The Everglades: Where the birds are

MOST people have the wrong idea about the Everglades. They think it's a dark, swampy jungle area, with alligators everywhere, grinning unpleasantly, slithering through the high grasses - signing autographs by the side of the road, perhaps. Instead, in the winter dry season, the Everglades look like Africa - a short, stubbly golden prairie. When you really peer at the terrain, you see that the stubble, called sawgrass, sits in a kind of brownish soup (called periphyton). In fact, it gleams in the sun like a paddy field.

The water does actually flow here, but not so you'd notice. Underneath somewhere is jagged limestone, but walking around is simply out of the question.

For contrast, there are little bushes here and there, and every so often a larger one. And there are quite a few alligators, but not along the beaten path from the main park entrance to Flamingo Bay.

Another potential misconception is that clouds of pink flamingos circle over Flamingo Bay, making a kind of continuous sunset. Instead, the post office was named for the rarest bird ever seen here.

Flamingos aside, it is a great place to get inspired about birding as a hobby. Of the 650 species you can see in the entire United States, 325 can be found here. It is a particularly good spot for watching wading birds. Wading birds have a lot of personality. There is the fabulous snowy egret, white feathers flowing wildly in the wind, giving it a harassed and delicate look like a debutante in a hurricane. It is also distinguished by enormous yellow feet.

Then there are the herons. A heron almost looks prehistoric as it flies in the ``s'' shape with its long arched wings, pointed beak, and knobby legs trailing neatly behind.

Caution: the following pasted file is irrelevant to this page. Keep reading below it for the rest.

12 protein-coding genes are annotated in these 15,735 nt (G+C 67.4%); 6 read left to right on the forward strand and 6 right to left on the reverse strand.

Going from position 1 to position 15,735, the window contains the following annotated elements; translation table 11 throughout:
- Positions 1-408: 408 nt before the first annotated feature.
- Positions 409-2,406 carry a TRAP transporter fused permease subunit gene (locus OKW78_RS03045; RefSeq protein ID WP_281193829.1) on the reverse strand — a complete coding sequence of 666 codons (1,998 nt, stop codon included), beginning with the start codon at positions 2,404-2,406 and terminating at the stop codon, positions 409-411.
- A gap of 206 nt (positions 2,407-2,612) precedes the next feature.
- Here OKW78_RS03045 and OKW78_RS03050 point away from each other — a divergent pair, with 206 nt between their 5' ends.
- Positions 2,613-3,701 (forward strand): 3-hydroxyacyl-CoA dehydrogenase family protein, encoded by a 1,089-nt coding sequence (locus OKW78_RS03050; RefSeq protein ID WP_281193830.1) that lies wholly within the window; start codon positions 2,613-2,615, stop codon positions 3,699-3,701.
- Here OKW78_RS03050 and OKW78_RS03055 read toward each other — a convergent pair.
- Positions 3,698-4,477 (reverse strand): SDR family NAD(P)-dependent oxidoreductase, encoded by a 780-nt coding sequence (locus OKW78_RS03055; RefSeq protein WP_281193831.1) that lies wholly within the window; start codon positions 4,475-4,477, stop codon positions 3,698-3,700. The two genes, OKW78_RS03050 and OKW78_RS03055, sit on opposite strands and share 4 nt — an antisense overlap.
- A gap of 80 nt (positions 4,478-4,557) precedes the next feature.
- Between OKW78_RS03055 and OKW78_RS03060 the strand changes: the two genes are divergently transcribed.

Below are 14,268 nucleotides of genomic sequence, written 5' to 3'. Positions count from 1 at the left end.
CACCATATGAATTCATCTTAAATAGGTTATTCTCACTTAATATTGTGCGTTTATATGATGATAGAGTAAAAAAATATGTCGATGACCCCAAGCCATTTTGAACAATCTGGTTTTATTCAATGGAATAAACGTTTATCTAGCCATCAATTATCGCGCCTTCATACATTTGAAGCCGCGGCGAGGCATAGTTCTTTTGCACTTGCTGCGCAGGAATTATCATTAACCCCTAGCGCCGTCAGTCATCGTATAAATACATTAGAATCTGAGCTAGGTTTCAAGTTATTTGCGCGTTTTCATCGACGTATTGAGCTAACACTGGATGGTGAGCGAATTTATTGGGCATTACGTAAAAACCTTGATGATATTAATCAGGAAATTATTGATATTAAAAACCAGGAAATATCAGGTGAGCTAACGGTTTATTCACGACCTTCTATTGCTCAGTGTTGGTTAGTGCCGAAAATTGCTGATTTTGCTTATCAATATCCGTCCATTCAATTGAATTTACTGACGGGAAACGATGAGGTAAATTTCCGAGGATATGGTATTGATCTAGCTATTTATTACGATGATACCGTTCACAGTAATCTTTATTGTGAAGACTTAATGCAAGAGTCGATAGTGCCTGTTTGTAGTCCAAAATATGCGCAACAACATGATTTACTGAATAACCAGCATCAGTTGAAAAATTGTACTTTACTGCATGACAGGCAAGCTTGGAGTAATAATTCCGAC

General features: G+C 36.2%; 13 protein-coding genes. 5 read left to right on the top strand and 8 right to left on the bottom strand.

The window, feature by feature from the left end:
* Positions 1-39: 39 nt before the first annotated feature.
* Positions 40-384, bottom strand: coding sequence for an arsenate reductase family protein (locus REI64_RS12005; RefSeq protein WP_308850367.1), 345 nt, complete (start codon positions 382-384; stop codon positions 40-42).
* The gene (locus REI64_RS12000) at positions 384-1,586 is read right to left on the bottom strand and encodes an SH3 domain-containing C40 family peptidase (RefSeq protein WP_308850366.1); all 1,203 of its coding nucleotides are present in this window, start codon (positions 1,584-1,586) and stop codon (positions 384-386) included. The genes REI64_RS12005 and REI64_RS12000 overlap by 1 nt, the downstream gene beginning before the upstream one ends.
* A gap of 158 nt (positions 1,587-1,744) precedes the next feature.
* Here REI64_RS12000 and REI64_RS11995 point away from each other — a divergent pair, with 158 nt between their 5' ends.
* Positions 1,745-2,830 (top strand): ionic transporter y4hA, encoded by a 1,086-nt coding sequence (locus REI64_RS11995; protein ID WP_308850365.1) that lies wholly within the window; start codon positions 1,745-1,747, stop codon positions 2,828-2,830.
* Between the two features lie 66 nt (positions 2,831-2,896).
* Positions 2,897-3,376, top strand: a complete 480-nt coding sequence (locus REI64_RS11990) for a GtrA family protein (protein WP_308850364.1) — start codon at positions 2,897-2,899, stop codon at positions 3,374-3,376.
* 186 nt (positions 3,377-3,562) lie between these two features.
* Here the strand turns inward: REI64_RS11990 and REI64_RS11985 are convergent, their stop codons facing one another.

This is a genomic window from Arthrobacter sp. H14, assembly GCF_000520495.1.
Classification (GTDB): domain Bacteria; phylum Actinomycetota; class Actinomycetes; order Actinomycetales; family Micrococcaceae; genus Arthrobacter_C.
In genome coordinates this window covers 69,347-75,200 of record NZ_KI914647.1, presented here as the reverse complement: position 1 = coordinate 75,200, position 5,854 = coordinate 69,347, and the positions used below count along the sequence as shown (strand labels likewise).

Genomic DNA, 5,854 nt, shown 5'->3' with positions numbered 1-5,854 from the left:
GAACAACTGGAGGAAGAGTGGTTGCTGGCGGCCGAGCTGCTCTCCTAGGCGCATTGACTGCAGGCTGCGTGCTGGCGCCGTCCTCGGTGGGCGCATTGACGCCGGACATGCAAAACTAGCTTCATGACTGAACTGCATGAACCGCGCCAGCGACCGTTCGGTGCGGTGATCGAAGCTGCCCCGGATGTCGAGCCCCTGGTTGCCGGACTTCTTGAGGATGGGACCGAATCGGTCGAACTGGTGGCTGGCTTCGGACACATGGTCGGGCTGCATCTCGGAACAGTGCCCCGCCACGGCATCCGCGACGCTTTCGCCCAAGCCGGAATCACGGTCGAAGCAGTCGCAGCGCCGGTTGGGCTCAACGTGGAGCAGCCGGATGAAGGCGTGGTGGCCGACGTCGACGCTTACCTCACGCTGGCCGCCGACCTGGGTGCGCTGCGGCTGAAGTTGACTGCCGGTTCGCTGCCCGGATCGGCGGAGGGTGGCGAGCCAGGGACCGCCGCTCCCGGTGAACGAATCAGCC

The Everglades is the only park established for biological rather than geological reasons, and it is the only environment of its kind in the world. There are a number of advantages to coming here in the winter. Primary is the relative absence of mosquitoes, which tend to take over in the summer.

Also, since it is the dry season, the birds, alligators, and other inhabitants congregate at the deeper water channels, or sloughs, where the National Park Service has conveniently placed wooden walkways for the visitor's benefit.

One such popular and easily accessible walkway is the Anhinga Trail. Anhingas are curious birds that dive in the water, and, lacking oil in their feathers, have to ``hang them out'' to dry afterward. I saw two, motionless, standing on tiny branches with their wings spread out, looking like two ebony bookends. Anhingas make a continuous querulous croaking noise like something rusty being wound. Lingering near the trail on the day I was there was a purple gallinule, an iridescent blue and green bird with purple around its small head. That, with its huge yellow legs and feet, made it look gaudy and not terribly intelligent.

The birds are not the only attraction of Anhinga Trail. There are tiny alligators (``Aren't they cute,'' said the woman next to me). They do a fair imitation of a wet log. There are also wet logs impersonating alligators. You almost feel as if the scene should be labeled ``find the alligator in this picture.''

Other inhabitants are the Florida gar. These fat, grayish speckled fish, hanging in the water under the waterlilies, are living ``fossils'' that can breathe air.